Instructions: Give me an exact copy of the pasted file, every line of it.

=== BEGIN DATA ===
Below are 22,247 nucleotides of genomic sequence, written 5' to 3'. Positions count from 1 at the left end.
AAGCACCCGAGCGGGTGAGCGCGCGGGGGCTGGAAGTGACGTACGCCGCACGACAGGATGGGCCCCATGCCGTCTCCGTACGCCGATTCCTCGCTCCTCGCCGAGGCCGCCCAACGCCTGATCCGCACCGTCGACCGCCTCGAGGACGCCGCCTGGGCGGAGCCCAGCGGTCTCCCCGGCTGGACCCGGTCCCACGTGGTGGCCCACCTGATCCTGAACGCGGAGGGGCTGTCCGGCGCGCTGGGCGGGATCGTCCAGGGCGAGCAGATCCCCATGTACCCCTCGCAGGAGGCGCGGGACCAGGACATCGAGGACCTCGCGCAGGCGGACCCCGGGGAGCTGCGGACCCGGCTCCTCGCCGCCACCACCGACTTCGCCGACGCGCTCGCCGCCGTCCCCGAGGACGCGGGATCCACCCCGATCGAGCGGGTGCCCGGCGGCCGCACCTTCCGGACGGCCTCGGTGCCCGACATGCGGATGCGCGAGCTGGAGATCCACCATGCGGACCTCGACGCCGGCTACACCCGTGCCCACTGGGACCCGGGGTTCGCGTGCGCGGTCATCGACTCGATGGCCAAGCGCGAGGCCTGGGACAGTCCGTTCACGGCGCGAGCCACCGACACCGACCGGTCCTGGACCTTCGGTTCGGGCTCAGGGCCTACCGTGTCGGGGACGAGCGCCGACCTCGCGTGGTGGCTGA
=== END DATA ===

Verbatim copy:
Below are 22,247 nucleotides of genomic sequence, written 5' to 3'. Positions count from 1 at the left end.
AAGCACCCGAGCGGGTGAGCGCGCGGGGGCTGGAAGTGACGTACGCCGCACGACAGGATGGGCCCCATGCCGTCTCCGTACGCCGATTCCTCGCTCCTCGCCGAGGCCGCCCAACGCCTGATCCGCACCGTCGACCGCCTCGAGGACGCCGCCTGGGCGGAGCCCAGCGGTCTCCCCGGCTGGACCCGGTCCCACGTGGTGGCCCACCTGATCCTGAACGCGGAGGGGCTGTCCGGCGCGCTGGGCGGGATCGTCCAGGGCGAGCAGATCCCCATGTACCCCTCGCAGGAGGCGCGGGACCAGGACATCGAGGACCTCGCGCAGGCGGACCCCGGGGAGCTGCGGACCCGGCTCCTCGCCGCCACCACCGACTTCGCCGACGCGCTCGCCGCCGTCCCCGAGGACGCGGGATCCACCCCGATCGAGCGGGTGCCCGGCGGCCGCACCTTCCGGACGGCCTCGGTGCCCGACATGCGGATGCGCGAGCTGGAGATCCACCATGCGGACCTCGACGCCGGCTACACCCGTGCCCACTGGGACCCGGGGTTCGCGTGCGCGGTCATCGACTCGATGGCCAAGCGCGAGGCCTGGGACAGTCCGTTCACGGCGCGAGCCACCGACACCGACCGGTCCTGGACCTTCGGTTCGGGCTCAGGGCCTACCGTGTCGGGGACGAGCGCCGACCTCGCGTGGTGGCTGA